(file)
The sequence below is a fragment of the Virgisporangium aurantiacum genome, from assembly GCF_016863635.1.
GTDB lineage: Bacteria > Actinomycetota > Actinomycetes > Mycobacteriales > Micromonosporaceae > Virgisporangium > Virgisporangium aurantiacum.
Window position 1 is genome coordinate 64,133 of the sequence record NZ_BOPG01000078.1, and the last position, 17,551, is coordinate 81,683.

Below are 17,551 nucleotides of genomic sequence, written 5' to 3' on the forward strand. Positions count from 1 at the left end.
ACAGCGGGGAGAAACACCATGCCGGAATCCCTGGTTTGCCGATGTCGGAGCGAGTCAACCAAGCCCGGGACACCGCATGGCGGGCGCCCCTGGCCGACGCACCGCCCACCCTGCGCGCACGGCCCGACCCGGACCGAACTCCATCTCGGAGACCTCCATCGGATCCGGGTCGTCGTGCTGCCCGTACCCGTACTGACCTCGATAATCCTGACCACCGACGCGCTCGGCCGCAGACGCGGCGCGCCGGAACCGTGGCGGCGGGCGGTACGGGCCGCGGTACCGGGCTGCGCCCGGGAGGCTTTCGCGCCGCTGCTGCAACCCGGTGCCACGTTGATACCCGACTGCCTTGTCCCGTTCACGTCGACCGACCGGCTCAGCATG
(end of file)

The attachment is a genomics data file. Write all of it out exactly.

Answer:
The sequence below is a fragment of the Virgisporangium aurantiacum genome, from assembly GCF_016863635.1.
GTDB lineage: Bacteria > Actinomycetota > Actinomycetes > Mycobacteriales > Micromonosporaceae > Virgisporangium > Virgisporangium aurantiacum.
Window position 1 is genome coordinate 64,133 of the sequence record NZ_BOPG01000078.1, and the last position, 17,551, is coordinate 81,683.

Below are 17,551 nucleotides of genomic sequence, written 5' to 3' on the forward strand. Positions count from 1 at the left end.
ACAGCGGGGAGAAACACCATGCCGGAATCCCTGGTTTGCCGATGTCGGAGCGAGTCAACCAAGCCCGGGACACCGCATGGCGGGCGCCCCTGGCCGACGCACCGCCCACCCTGCGCGCACGGCCCGACCCGGACCGAACTCCATCTCGGAGACCTCCATCGGATCCGGGTCGTCGTGCTGCCCGTACCCGTACTGACCTCGATAATCCTGACCACCGACGCGCTCGGCCGCAGACGCGGCGCGCCGGAACCGTGGCGGCGGGCGGTACGGGCCGCGGTACCGGGCTGCGCCCGGGAGGCTTTCGCGCCGCTGCTGCAACCCGGTGCCACGTTGATACCCGACTGCCTTGTCCCGTTCACGTCGACCGACCGGCTCAGCATG